Logistics is being targeted as a key sector in a government scheme to boost the number of apprenticeships in industries vital for the country’s economic growth.
Twelve organisations have won a share of £7m of government funding to set up new Apprenticeship Training Associations and Group Training Associations.
The aim of these new models is to help a range of organisations, especially small businesses, to offer more than 14,000 apprenticeship places for young people over the next three years, with a focus on opportunities for 16 to 18-year-olds.
Other sectors targeted by the initiative include environmental, creative, engineering, manufacturing, and business administration.
An Apprenticeship Training Agency (ATA) is a not-for- profit organisation, which directly employs and manages individuals who undertake their apprenticeship with an approved training provider while being hired out to a “host employer”. The ATA also co-ordinates the training activity for the apprenticeship which is delivered though LSC contracted training providers.
A Group Training Association (GTA) is a not-for-profit organisation providing support for accessing and managing training for a group of employers to encourage their involvement in apprenticeships.
South London Business is one of the twelve organisations that has taken on the challenge of offering a new style logistics apprenticeship.
Working in partnership with Skills for Logistics, it has set up SLB Logistics Apprenticeship Training Agency to host apprentices. This will give young people between the ages of 16 – 19 the opportunity to experience the variety of work available in the industry. Growing from within will support the future of logistics, ensuring a pool of trained, qualified and engaged talent for the future.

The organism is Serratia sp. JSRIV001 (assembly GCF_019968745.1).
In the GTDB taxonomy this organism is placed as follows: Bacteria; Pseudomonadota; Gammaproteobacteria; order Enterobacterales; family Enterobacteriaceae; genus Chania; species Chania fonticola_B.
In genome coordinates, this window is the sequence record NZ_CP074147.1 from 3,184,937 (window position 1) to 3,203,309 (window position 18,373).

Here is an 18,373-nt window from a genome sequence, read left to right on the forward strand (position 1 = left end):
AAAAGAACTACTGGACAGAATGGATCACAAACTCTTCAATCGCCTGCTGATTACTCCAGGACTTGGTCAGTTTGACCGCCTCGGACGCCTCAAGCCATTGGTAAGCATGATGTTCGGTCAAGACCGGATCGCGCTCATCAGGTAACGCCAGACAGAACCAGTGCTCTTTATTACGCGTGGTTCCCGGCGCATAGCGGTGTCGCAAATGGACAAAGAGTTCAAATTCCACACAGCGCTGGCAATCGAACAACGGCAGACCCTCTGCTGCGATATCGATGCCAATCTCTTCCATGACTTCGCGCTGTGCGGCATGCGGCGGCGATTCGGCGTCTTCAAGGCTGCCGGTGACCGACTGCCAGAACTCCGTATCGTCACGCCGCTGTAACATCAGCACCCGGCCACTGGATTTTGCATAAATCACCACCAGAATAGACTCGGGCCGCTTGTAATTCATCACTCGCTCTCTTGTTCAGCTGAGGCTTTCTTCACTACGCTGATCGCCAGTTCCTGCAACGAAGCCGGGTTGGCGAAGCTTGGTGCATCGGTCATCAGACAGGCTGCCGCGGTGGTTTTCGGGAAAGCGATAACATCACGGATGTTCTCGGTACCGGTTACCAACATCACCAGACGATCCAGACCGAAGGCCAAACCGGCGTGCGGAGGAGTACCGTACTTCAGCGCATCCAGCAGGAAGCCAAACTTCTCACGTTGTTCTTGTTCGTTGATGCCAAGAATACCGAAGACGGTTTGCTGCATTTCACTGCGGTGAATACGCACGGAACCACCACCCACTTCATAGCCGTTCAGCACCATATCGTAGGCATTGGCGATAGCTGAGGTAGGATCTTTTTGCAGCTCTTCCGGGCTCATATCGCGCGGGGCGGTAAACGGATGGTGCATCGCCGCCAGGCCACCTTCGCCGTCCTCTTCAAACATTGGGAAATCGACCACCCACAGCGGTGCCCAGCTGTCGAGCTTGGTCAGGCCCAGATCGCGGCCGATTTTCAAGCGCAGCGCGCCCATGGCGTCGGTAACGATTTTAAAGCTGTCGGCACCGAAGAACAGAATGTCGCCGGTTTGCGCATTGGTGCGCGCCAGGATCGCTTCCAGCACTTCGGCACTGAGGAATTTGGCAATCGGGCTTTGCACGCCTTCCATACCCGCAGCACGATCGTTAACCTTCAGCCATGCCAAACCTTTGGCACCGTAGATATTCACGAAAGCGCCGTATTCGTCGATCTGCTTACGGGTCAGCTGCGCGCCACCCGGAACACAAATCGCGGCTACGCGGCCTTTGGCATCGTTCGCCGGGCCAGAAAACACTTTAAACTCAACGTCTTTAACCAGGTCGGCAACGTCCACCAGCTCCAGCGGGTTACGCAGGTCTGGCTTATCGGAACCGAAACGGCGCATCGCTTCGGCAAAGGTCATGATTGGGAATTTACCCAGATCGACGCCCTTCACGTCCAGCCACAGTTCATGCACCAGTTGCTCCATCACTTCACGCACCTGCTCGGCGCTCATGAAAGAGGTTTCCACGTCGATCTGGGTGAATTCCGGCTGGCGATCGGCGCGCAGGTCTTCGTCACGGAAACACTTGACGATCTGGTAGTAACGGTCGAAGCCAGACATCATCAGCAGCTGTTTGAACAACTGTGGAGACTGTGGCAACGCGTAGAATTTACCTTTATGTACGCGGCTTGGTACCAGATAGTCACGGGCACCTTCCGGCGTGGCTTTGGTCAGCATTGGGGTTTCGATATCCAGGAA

Peter Pledger, chief executive of South London Business, says: “Many employers see apprenticeships as over-bureaucratic and hard to manage. They fear that the time and money that they invest in training staff is lost when the young person leaves and goes to another job. They are also concerned about the amount of effort needed to recruit suitable young people to be apprentices.” The SLB Logistics ATA provides a working solution for the employers, who have similar concerns about apprenticeship schemes, but would still like to recruit and benefit from having competent young people in their business, he says.
“SLB Logistics ATA will recruit the young people and, more importantly, is the employer of the young people, but will place them with a logistics business so that they can work as part of the company’s core team.
“The company is then paired up with the most appropriate training provider, at which point SLB Logistics ATA will secure the funding for all the training which will be delivered to the young person on the employer’s premises, covering those areas that meet the needs of the employer. Through this scheme, many of the concerns that employers may have are alleviated and they benefit from a trained apprentice in their business.”